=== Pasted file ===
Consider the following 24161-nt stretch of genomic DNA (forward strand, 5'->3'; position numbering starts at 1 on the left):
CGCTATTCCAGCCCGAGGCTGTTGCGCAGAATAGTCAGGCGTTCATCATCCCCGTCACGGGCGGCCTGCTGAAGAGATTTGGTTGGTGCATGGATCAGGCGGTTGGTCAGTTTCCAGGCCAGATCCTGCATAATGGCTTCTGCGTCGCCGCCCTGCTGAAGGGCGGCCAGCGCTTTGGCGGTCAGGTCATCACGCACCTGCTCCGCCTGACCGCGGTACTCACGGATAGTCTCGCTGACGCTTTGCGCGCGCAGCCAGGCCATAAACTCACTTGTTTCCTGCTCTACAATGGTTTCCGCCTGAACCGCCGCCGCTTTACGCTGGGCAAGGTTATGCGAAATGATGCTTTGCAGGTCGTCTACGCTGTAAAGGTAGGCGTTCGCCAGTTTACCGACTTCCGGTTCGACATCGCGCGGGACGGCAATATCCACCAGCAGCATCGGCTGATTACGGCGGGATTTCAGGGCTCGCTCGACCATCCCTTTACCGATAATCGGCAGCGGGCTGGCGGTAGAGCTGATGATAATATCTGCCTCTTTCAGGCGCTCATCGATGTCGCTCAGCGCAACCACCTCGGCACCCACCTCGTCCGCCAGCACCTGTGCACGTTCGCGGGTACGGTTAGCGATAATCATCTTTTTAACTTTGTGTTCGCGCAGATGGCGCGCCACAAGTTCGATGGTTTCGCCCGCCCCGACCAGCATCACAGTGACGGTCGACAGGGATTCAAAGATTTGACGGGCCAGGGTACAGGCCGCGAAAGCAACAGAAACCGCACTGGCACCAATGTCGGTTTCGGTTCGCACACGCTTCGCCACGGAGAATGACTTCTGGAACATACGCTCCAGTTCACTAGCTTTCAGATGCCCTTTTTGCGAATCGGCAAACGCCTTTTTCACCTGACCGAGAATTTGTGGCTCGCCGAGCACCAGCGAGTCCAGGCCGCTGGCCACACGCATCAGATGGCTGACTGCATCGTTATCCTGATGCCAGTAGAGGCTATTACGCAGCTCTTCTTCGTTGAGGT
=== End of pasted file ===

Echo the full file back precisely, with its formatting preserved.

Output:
Consider the following 24161-nt stretch of genomic DNA (forward strand, 5'->3'; position numbering starts at 1 on the left):
CGCTATTCCAGCCCGAGGCTGTTGCGCAGAATAGTCAGGCGTTCATCATCCCCGTCACGGGCGGCCTGCTGAAGAGATTTGGTTGGTGCATGGATCAGGCGGTTGGTCAGTTTCCAGGCCAGATCCTGCATAATGGCTTCTGCGTCGCCGCCCTGCTGAAGGGCGGCCAGCGCTTTGGCGGTCAGGTCATCACGCACCTGCTCCGCCTGACCGCGGTACTCACGGATAGTCTCGCTGACGCTTTGCGCGCGCAGCCAGGCCATAAACTCACTTGTTTCCTGCTCTACAATGGTTTCCGCCTGAACCGCCGCCGCTTTACGCTGGGCAAGGTTATGCGAAATGATGCTTTGCAGGTCGTCTACGCTGTAAAGGTAGGCGTTCGCCAGTTTACCGACTTCCGGTTCGACATCGCGCGGGACGGCAATATCCACCAGCAGCATCGGCTGATTACGGCGGGATTTCAGGGCTCGCTCGACCATCCCTTTACCGATAATCGGCAGCGGGCTGGCGGTAGAGCTGATGATAATATCTGCCTCTTTCAGGCGCTCATCGATGTCGCTCAGCGCAACCACCTCGGCACCCACCTCGTCCGCCAGCACCTGTGCACGTTCGCGGGTACGGTTAGCGATAATCATCTTTTTAACTTTGTGTTCGCGCAGATGGCGCGCCACAAGTTCGATGGTTTCGCCCGCCCCGACCAGCATCACAGTGACGGTCGACAGGGATTCAAAGATTTGACGGGCCAGGGTACAGGCCGCGAAAGCAACAGAAACCGCACTGGCACCAATGTCGGTTTCGGTTCGCACACGCTTCGCCACGGAGAATGACTTCTGGAACATACGCTCCAGTTCACTAGCTTTCAGATGCCCTTTTTGCGAATCGGCAAACGCCTTTTTCACCTGACCGAGAATTTGTGGCTCGCCGAGCACCAGCGAGTCCAGGCCGCTGGCCACACGCATCAGATGGCTGACTGCATCGTTATCCTGATGCCAGTAGAGGCTATTACGCAGCTCTTCTTCGTTGAGGT